Graflex

[Graflex Speed Graphic]
(Large)

[Graflex Speed Graphic Side View]
(Large Side/Back View)
Graflex Speed Graphic (circa 1947) 3.25" x 2.25" Pacemaker Speed Graphic "press camera" made from 1947 to 1970. (I'm in the process of verifying the model.) Graflex.org states: "It was the dominant portable professional camera from the 1930's through the end of the 1950's." These are the cameras you see in the old movies with the flash bulbs popping. Viewing and focusing can be done in different ways. First, these are view cameras and hence you can view and focus using the ground glass on the back. It has a pop up device that covers the ground glass when closed. When opened, it serves as a shade for the ground glass. Second, you can view and frame through the viewing window on top. On the side is a separate "Kalart Synchronized Range Finder" to focus. Actual focusing is done by moving either of the two knobs in front which moves the lens forward and backwards on the rails. My camera has a Kodak Flash Supermatic shutter and Kodak Ektar 100mm f4.5 lens. There appears to be two sets of shutter speeds - fast speeds of 1/25, 1/50, 1/100, 1/200 and 1/400 second and slow speeds of 1/10, 1/5, 1/2 and 1 second. Apertures are f4.5, 5.6, 8, 11, 16, 22 and 37. My lens is serial number EO7900. According to the code at graflex.org, this means it was made in 1946. If this is true and if mine is indeed a Pacemaker model, it must be one of the earliest Pacemakers with the lens slightly predating the introduction of the Pacemaker model in 1947. There is no light meter or battery.

The Pacemaker Speed Graphic 2 1/4 x 3 1/4 sold for $338.20 in the 1955 Sears Camera Catalog. That's equal to $2,680 in 2008 dollars. This was therefore clearly a professional level camera. The 4 x 5 Speed Graphic sold for only slightly more at $356.75. The Crown Graphic models without the focal plane shutter of the Speed Graphic models sold for $315.85 for the 4 x 5 model and $318.90 for the 2 1/4 x 3 1/4 model. The only cameras in the 1955 Sears Camera Catalog selling for more than the Speed Graphic cameras was the Hasselblad with the 80mm f2.8 Kodak Ektar lens selling for $476 and some of the Zeiss Contax 35mm rangefinder cameras which ranged from $336 to $412 depending on the lens they came with. The Nikon 35mm rangefinder with Nikkor f2 lens and Leica mount was a bargin at $269.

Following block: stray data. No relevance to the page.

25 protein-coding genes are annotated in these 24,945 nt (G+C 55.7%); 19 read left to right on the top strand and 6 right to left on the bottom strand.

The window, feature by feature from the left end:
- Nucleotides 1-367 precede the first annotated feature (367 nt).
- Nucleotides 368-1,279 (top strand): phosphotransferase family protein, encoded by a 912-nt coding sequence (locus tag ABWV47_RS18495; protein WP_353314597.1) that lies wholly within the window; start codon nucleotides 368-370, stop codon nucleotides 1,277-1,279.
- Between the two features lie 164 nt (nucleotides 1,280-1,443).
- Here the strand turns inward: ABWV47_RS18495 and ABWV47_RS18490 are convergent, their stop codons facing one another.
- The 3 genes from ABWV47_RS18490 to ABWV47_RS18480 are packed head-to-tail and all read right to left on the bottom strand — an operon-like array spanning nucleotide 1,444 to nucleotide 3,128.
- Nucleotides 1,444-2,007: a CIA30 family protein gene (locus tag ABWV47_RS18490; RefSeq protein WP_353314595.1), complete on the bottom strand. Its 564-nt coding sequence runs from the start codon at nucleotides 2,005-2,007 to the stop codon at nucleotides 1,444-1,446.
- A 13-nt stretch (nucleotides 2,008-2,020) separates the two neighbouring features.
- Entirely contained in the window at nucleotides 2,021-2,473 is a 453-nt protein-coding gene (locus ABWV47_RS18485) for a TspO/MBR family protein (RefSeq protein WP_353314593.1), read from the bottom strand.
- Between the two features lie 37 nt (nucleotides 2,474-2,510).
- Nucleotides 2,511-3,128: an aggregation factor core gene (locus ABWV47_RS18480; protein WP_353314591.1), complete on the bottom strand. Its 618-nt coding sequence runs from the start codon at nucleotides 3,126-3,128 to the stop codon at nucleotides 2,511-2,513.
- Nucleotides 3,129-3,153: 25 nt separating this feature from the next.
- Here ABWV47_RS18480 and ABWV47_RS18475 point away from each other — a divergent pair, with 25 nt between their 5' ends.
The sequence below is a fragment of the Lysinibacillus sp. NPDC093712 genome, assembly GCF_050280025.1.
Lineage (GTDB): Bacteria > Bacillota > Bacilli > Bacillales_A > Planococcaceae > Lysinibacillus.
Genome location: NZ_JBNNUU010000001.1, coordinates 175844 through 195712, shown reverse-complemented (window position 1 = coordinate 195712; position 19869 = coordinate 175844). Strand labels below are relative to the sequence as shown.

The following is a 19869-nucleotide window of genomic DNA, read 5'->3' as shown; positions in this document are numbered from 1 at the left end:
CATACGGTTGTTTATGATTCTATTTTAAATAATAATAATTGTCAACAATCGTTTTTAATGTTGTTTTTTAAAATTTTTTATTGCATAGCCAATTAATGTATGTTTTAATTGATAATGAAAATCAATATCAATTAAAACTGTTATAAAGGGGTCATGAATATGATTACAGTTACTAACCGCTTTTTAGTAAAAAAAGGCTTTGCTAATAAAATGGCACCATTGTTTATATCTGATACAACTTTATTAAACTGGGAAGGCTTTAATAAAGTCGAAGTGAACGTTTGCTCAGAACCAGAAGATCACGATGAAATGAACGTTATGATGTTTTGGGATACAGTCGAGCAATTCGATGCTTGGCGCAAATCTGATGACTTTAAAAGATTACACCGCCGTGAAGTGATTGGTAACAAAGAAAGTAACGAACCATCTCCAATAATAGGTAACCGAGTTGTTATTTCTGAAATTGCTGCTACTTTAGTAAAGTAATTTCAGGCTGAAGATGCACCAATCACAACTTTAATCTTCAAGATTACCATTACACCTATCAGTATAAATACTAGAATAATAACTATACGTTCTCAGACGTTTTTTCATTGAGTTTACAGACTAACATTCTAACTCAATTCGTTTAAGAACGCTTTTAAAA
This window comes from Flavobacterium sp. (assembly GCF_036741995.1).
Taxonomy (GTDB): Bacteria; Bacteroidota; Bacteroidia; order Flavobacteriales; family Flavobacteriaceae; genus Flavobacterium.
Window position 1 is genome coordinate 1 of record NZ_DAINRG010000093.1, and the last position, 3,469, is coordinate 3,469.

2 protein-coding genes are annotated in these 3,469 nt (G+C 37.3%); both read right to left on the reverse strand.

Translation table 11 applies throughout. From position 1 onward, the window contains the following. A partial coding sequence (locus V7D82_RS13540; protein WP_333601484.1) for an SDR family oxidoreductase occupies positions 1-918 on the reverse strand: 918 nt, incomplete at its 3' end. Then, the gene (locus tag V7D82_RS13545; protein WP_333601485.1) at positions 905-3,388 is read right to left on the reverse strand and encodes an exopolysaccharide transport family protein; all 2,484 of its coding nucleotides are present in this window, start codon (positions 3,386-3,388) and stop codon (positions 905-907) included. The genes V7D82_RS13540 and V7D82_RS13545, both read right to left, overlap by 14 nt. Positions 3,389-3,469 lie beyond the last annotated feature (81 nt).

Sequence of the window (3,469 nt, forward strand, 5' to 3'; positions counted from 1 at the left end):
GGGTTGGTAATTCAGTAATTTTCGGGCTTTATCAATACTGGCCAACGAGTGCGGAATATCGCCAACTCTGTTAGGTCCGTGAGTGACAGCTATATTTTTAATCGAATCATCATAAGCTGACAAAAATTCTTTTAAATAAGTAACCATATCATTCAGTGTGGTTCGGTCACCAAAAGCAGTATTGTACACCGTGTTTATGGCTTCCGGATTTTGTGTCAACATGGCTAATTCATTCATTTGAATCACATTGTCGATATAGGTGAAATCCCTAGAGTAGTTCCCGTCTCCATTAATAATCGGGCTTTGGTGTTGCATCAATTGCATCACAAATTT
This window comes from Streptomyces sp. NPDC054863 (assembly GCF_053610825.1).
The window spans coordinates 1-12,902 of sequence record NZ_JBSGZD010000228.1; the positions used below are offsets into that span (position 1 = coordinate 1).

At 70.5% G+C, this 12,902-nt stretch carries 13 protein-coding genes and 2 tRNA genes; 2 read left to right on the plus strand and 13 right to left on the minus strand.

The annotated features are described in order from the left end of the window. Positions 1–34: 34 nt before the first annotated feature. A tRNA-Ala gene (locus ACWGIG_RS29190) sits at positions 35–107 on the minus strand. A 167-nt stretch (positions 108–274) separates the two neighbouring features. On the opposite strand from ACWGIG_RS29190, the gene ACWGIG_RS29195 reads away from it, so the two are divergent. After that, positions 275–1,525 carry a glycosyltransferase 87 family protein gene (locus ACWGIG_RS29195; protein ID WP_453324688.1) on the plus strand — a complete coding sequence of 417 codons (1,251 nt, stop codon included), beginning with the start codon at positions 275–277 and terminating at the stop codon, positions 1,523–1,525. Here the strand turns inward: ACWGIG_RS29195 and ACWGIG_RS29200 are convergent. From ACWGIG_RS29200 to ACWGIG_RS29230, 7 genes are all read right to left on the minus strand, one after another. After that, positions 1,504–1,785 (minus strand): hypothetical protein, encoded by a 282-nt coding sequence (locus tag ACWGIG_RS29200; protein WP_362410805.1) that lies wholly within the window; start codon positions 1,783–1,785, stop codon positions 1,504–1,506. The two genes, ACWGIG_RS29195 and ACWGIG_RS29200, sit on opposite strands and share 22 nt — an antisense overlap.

Manufactured by Graflex, Inc., Rochester 8, New York, U.S.A. The shutter and lens were also made in the U.S.A. by Eastman Kodak, also located in Rochester. I believe the camera will take either sheet film or roll film. These were also made in 4" x 5" and 3.25" x 4.25" models. Cosmetically, it is in excellent condition. There is some paint loss near the name "Speed Graphic." The rangefinder works. The lens looks clear and free of scratches. The leather is good. It opens by pressing a button under the leather just in front of the top of the handle. This took me quite a while to find out and apparently is one of the most frequently asked questions about the Speed Graphic. I have not fired the shutter yet since I need to figure out how to cock it. I haven't spent much time with the camera yet, and it is indeed a pretty complicated looking piece of equipment which, of course, just adds to its extreme coolness! I'm going to study up on how to operate it so as to not break anything. I purchased it with a bunch of other camera equipment for a total of $75 on 2-1-09 in Chula Vista, CA from an ad on Craigslist. This was by far the most valuable item and we allocated $50 to it. The seller had acquired the items as part of a large collection of things in an apartment contents auction. The original owner was an elderly gentleman in his 90s who had to leave the apartment for medical reasons. A super cool camera which I will be exploring more in the future!